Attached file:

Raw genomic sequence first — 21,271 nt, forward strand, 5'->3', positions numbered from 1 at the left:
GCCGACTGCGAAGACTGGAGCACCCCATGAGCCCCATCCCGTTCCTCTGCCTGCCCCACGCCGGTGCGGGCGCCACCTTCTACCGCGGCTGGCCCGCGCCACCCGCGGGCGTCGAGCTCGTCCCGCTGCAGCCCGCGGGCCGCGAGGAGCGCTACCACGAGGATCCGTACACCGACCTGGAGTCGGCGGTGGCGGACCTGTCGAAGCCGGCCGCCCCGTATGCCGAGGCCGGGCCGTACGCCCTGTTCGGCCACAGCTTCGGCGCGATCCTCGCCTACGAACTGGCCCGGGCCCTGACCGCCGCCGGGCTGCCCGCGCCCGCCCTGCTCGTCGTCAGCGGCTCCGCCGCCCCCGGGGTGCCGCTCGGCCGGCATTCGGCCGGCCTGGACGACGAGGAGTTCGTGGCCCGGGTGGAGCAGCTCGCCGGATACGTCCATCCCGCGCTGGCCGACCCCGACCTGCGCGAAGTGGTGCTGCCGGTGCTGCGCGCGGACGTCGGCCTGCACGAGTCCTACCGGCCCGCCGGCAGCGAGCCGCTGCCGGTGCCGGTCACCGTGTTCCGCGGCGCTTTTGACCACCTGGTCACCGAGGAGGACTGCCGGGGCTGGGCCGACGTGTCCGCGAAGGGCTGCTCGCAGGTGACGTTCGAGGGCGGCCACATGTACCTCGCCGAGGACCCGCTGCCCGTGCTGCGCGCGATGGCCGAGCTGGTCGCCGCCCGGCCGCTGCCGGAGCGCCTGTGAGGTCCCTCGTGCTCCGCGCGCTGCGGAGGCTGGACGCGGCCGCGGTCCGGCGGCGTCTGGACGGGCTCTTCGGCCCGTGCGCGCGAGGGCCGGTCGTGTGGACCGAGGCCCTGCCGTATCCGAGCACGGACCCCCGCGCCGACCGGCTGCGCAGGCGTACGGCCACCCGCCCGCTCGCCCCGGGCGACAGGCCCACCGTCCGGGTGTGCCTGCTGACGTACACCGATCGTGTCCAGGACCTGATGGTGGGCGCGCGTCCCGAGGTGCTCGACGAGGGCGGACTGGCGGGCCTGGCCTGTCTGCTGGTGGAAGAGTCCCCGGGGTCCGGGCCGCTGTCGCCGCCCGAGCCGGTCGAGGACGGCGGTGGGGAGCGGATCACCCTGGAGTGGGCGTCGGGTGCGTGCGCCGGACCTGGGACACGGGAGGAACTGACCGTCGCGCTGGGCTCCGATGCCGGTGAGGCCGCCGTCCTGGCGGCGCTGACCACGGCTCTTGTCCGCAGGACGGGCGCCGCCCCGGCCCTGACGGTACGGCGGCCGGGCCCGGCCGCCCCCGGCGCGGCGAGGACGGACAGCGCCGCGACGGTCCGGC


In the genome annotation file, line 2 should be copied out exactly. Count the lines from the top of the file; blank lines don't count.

GCCGACTGCGAAGACTGGAGCACCCCATGAGCCCCATCCCGTTCCTCTGCCTGCCCCACGCCGGTGCGGGCGCCACCTTCTACCGCGGCTGGCCCGCGCCACCCGCGGGCGTCGAGCTCGTCCCGCTGCAGCCCGCGGGCCGCGAGGAGCGCTACCACGAGGATCCGTACACCGACCTGGAGTCGGCGGTGGCGGACCTGTCGAAGCCGGCCGCCCCGTATGCCGAGGCCGGGCCGTACGCCCTGTTCGGCCACAGCTTCGGCGCGATCCTCGCCTACGAACTGGCCCGGGCCCTGACCGCCGCCGGGCTGCCCGCGCCCGCCCTGCTCGTCGTCAGCGGCTCCGCCGCCCCCGGGGTGCCGCTCGGCCGGCATTCGGCCGGCCTGGACGACGAGGAGTTCGTGGCCCGGGTGGAGCAGCTCGCCGGATACGTCCATCCCGCGCTGGCCGACCCCGACCTGCGCGAAGTGGTGCTGCCGGTGCTGCGCGCGGACGTCGGCCTGCACGAGTCCTACCGGCCCGCCGGCAGCGAGCCGCTGCCGGTGCCGGTCACCGTGTTCCGCGGCGCTTTTGACCACCTGGTCACCGAGGAGGACTGCCGGGGCTGGGCCGACGTGTCCGCGAAGGGCTGCTCGCAGGTGACGTTCGAGGGCGGCCACATGTACCTCGCCGAGGACCCGCTGCCCGTGCTGCGCGCGATGGCCGAGCTGGTCGCCGCCCGGCCGCTGCCGGAGCGCCTGTGAGGTCCCTCGTGCTCCGCGCGCTGCGGAGGCTGGACGCGGCCGCGGTCCGGCGGCGTCTGGACGGGCTCTTCGGCCCGTGCGCGCGAGGGCCGGTCGTGTGGACCGAGGCCCTGCCGTATCCGAGCACGGACCCCCGCGCCGACCGGCTGCGCAGGCGTACGGCCACCCGCCCGCTCGCCCCGGGCGACAGGCCCACCGTCCGGGTGTGCCTGCTGACGTACACCGATCGTGTCCAGGACCTGATGGTGGGCGCGCGTCCCGAGGTGCTCGACGAGGGCGGACTGGCGGGCCTGGCCTGTCTGCTGGTGGAAGAGTCCCCGGGGTCCGGGCCGCTGTCGCCGCCCGAGCCGGTCGAGGACGGCGGTGGGGAGCGGATCACCCTGGAGTGGGCGTCGGGTGCGTGCGCCGGACCTGGGACACGGGAGGAACTGACCGTCGCGCTGGGCTCCGATGCCGGTGAGGCCGCCGTCCTGGCGGCGCTGACCACGGCTCTTGTCCGCAGGACGGGCGCCGCCCCGGCCCTGACGGTACGGCGGCCGGGCCCGGCCGCCCCCGGCGCGGCGAGGACGGACAGCGCCGCGACGGTCCGGC